Step 1: Research The SERPs For Your Targeted Keyword
It’s easier said than done, I know. It can be time-consuming to manually go through every search result and identify what, exactly, is your competition’s kryptonite.
The reason why we were looking at the competition is that usually, the competition implements techniques that are currently working.
Step 2: Research The SERPs For Your Competition And What They’re Doing
Here, you take a look at your competition and figure out exactly what they are doing for their brands.
Step 3: Put Them Together In A Spreadsheet, And Track Them
Using the SEO Quake Google Chrome extension, you can export Google SERPs to an Excel Spreadsheet quite quickly and efficiently.
This will let you keep a running tally of your competition and track them easily and efficiently every month without enormous monthly costs.
2. Map Your Customer’s Journey
Identify your target audience’s optimal buying journey and what happens at each stage of the marketing funnel.
The marketing funnel can vary widely depending on your target market, so sharing an exact funnel to follow here would be fruitless.
Target and tailor your meta descriptions according to your findings but always make accurately summarizing the topic of the webpage the final goal.
3. Use Your Brand’s Unique Tone And Style
Every brand should have a unique tone of voice that’s consistent with its brand identity; this is how the brand appears online to users.
Each meta description should be uniquely crafted and tailored to how that tone of voice amplifies itself across the brand’s ecosystem.
You wouldn’t use the same tone of voice for a corporate law website as you would for a daycare website, would you?
So, why would you use a tone of voice that’s exactly the same from page to page?
The main benefit of tone of voice is that it reaches different personas targeting certain keywords.
By targeting personas with user intent and combining keywords with this research, it is possible to reach your target audience with a level of sophistication and optimization that truly resonates.
4. Include Keywords Your Audience Actually Searches For
Google maintains that they don’t use keywords in the meta description for ranking purposes. But when you perform SERP research, what is it that you see? Highlighted keywords in the meta description.
This is something that can draw your reader to the most relevant result that will satisfy their query.
If your meta description satisfies their intent better than any other result that appears, you’ll win the click.
5. Take Advantage Of Trending Social Headlines
As a social media connoisseur, you’re most likely on the up and up in your industry when it comes to identifying exactly what’s trending and what isn’t passing muster for your audience.
Following influencer accounts and industry firms should already be a part of your strategy.
Taking it a step further, assess which topics are currently trending in your space and see what meta descriptions appear for the highest-ranking results.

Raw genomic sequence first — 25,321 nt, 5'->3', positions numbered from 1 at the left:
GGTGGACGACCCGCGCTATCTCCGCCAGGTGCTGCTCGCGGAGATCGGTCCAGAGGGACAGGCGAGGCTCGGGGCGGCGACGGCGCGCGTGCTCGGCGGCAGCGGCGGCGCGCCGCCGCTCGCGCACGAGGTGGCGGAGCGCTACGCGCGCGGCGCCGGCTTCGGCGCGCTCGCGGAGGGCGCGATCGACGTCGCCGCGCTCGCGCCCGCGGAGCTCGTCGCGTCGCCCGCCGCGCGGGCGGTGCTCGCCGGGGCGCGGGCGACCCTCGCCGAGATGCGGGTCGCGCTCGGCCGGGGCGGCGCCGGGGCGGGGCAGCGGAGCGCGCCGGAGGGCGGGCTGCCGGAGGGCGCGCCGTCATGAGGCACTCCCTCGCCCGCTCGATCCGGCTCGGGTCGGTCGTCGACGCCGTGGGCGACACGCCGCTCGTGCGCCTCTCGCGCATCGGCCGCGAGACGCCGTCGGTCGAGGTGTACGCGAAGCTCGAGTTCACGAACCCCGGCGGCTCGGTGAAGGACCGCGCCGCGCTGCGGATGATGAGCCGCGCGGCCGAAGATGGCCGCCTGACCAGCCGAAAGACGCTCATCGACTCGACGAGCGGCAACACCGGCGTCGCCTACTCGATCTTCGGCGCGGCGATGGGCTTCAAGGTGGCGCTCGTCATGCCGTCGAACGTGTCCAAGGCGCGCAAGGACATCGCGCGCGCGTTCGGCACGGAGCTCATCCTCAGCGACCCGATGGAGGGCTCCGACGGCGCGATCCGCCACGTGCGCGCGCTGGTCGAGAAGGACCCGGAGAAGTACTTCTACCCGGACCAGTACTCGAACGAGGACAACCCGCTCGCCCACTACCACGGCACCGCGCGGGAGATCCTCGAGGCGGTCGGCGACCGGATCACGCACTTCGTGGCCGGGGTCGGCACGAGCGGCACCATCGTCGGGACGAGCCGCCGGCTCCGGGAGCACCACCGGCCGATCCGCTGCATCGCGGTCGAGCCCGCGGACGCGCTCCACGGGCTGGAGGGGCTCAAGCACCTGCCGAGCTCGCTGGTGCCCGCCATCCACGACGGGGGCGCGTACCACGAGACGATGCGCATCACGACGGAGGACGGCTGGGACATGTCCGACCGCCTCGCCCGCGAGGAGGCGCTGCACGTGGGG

Google Trends, BuzzSumo, and Trending Topics on Twitter are all good places to check and see what might be trending that’s relevant to your industry.
6. Target A Specific Search Intent
Generalized meta descriptions and hollow phrases such as “best widgets” and other sales-speak can turn off prospective customers.
It is important to inspire confidence that your result is something that will satisfy their user intent for the query.
You want to speak about what your readers are really after, not attempting to persuade them into your own sales funnel.
7. Refresh Your Meta Descriptions For Older Content
Refreshing stale content on a website can be a boon for the site and is a great way to get new traction for older pages.
Also, by refreshing your meta descriptions, it is possible to get more traction from social media as a result.
You can re-share and grab more visibility from older posts if you perform a systematic refresh of all of your meta descriptions.
Examples Of Great Meta Descriptions
So, what does a great meta description look like?
Here are a few examples:
“Pain and suffering are very real to the victim in a personal injury case. Learn more about how to reduce discomfort from our personal injury attorneys in this latest blog post.”
“By thinking clearly about your needs, it is possible to find a computer that will help you do all the things you currently love, and more. Our technicians explain.”
“What are you looking for in a widget? Our widget technicians can help you find the best one for your needs. These are the things you should look out for in widgets.”
Not every meta description type will work well for each industry. This is where testing, assessing your results, and making changes based on those results come in.
Tailor your meta description to the website and down to the page that is designed for your users.
Optimizing Meta Descriptions
The fundamentals of a meta description that Google recommends are to summarize what the content is about, be concise but use as much text as is appropriate, and don’t use it just for keywords (keyword stuffing).
It’s also recommended that the meta description is attractive to a potential site visitor.
While the traditional SEO practice uses the meta description for keywords and a call to action, that’s not the best practice according to Google and the W3C.
The best practice for meta descriptions is to summarize the topic of the webpage in a way that potential site visitors are confident that their answers are just one click away.
Featured Image: Paulo Bobita/Search Engine Journal